So here we are: Matt Kemp is an uber-talented outfielder who, by virtue of a down year, has become the whipping boy for Joe Torre and his band of merry men in Los Angeles. Now, Ned Colletti recently stated that he had no intention of dealing Kemp, saying “No, I have no plans to trade [Kemp]…He’s got a chance to be one of the best players in the history of the franchise” (sic). However, there are obviously no guarantees that Colletti is telling the truth or that he won’t change his mind. Saying that Kemp has the potential to be one of the greatest players in Dodgers’ history could be a simple attempt to increase leverage. So how likely is it that they deal him? If they do decide to deal him, what would the cost be? Would the Yankees be a good trade partner?
All things considered, I doubt that the Dodgers will move Kemp. The smart money is on the Dodgers parting ways with Joe Torre and Larry Bowa after the 2010 season and finding someone who can work with their young struggling star. Kemp isn’t cheap, but he’s not overpriced, and if the Dodgers can get him to be a 3-4 WAR player (he was worth 5 WAR in 2009), then they will have a great return on their investment over the next two years. Yet, individuals aren’t always rational. You wouldn’t expect the general manager of a professional baseball club to publicly rip his star player’s defensive effort after a few weeks of performance and question his motivation, but Colletti did it. You wouldn’t expect the manager of the club and his cronies to criticize him through the media and bench him for games at a time, but Torre and Bowa did it. So if the Dodgers decide to move Kemp, what would the price be?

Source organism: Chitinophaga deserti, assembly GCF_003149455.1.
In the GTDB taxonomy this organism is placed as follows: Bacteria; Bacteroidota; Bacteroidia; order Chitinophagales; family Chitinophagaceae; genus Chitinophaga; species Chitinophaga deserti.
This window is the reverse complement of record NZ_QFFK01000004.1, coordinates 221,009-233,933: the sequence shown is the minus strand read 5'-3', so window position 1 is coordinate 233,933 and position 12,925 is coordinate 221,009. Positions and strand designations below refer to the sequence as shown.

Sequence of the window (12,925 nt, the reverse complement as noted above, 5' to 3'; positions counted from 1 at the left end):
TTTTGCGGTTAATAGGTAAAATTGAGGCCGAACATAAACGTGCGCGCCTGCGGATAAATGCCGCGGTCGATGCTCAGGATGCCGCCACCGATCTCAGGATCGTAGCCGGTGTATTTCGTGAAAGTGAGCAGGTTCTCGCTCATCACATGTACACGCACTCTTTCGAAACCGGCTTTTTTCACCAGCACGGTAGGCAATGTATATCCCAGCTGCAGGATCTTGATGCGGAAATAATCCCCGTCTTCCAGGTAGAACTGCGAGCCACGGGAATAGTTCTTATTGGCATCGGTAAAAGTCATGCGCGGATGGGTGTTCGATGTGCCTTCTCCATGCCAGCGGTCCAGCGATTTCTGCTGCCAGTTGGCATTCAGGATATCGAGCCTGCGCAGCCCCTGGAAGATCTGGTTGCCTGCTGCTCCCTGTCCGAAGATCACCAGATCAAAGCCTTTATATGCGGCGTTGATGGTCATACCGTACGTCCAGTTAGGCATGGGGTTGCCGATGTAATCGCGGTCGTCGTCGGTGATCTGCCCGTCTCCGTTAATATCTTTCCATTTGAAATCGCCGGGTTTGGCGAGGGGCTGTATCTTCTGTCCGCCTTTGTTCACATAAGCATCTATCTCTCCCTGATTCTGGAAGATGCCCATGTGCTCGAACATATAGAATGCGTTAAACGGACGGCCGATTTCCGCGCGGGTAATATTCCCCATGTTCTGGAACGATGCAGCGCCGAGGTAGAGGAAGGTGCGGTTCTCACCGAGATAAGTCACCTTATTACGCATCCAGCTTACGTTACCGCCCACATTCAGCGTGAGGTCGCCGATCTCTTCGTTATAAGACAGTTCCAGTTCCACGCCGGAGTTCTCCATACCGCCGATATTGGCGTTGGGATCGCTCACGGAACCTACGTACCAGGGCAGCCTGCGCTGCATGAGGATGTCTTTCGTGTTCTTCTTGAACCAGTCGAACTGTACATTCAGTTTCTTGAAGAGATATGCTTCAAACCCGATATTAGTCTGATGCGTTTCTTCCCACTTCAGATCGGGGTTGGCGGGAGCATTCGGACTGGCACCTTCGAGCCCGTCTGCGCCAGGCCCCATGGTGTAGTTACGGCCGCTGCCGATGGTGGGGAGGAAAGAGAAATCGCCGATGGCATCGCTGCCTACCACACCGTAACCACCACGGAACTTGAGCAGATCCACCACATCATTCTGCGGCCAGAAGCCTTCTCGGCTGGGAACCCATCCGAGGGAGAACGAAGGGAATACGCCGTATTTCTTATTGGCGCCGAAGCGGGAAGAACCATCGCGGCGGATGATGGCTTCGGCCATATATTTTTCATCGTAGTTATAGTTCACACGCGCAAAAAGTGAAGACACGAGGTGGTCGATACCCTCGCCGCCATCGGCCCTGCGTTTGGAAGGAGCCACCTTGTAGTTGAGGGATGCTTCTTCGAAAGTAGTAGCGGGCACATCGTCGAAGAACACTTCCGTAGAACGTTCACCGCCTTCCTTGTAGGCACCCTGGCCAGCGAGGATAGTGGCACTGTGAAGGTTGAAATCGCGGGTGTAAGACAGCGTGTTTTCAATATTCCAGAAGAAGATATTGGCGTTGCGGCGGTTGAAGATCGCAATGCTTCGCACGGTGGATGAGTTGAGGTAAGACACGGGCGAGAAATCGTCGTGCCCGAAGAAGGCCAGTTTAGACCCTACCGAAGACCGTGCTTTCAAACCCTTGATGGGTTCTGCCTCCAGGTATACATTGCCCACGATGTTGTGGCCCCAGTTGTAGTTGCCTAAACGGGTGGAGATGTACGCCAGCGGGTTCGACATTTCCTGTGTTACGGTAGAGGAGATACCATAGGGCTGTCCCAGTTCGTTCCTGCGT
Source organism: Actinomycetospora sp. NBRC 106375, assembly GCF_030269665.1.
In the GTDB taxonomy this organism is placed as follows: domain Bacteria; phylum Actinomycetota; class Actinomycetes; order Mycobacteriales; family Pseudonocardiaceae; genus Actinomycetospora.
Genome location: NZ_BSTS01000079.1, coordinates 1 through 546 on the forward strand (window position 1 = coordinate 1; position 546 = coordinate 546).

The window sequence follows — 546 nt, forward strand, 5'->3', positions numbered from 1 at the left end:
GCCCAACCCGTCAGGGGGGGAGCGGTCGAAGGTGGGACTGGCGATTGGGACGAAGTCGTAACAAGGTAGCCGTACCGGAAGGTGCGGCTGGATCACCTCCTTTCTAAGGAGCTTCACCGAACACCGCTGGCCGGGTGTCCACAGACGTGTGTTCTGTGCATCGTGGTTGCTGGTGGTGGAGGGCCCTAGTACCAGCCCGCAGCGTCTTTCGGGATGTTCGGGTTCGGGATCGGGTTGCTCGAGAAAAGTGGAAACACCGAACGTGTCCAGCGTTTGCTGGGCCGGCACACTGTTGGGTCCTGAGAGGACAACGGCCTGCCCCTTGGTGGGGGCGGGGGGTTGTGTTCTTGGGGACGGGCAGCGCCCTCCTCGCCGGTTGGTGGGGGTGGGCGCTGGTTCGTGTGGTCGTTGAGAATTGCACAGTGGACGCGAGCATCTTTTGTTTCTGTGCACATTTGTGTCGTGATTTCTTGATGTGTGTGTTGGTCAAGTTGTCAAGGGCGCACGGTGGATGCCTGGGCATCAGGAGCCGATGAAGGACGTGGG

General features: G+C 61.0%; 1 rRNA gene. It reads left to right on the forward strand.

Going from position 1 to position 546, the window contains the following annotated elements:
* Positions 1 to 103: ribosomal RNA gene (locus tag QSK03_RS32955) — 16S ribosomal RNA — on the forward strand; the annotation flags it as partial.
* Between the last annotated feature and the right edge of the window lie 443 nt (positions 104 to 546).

I’m not a prospect maven, and I’m reminded that my trade proposal sucks, so I’m not going to hazard a guess. From the Yankees’ perspective I find it hard to imagine that they could acquire Kemp without dealing Granderson to the Dodgers or to another club, from both a roster perspective and a salary perspective. This is particularly true if Jeter, Rivera and Pettitte are brought back at anything close to what they’re making in 2010 and if Lee is in pinstripes next year. Yesterday I detailed how high our payroll could potentially be, and Kemp is fairly expensive as it is.
Before the season, Kemp signed a 2-year deal worth 10.95M. This deal pays him $4M in 2010 and $6.95M in 2011. After the 2011 season, Kemp becomes eligible for arbitration a third time. That year will represent his final year of team control, and Kemp will hit the free agent market after the 2012 season as a 28 year old in his physical prime. Looking at Kemp’s 2011 salary, I hazarded a guess of ~$8.5M for his 2012 arbitration figure and ran it by Mike Axisa from RAB. He had this to say: “Yeah, that sounds about right. Maybe $9M tops. He’s capable of having a HUGE year next year, like .300/.380/.550 with 30 steals and GG defense, so there’s always a chance he shoots way past that salary level. It’s just unlikely.”
Trading for Matt Kemp this offseason means you are getting him for two years for around $15.5M. By way of reference, here are Kemp and Granderson’s salaries salaries side-by-side:
2011 – Kemp: $6.95M. Granderson: $8.25M
2012 – Kemp: ~$8.5M. Granderson: $10M
2013 – Kemp: FA. Granderson: $13M club option with $2M buyout.
So Curtis Granderson will cost approximately $2.8M more over the next two years than Kemp, or $4.8 if you factor in the cost of the buyout. Given that, what would be a reasonable package for Kemp? What would you surrender to acquire him? Would you send a package of Granderson, Chamberlain and some lower level prospects? Would you offer to assume some of Granderson’s contract in return for surrendering lesser prospects? Give it your best shot, but try not to low ball it. If the Dodgers decide to deal Kemp, the market could be hot and the Yankees surely won’t be the only suitor. Not every club would be dumb enough to treat Kemp like the Dodgers have.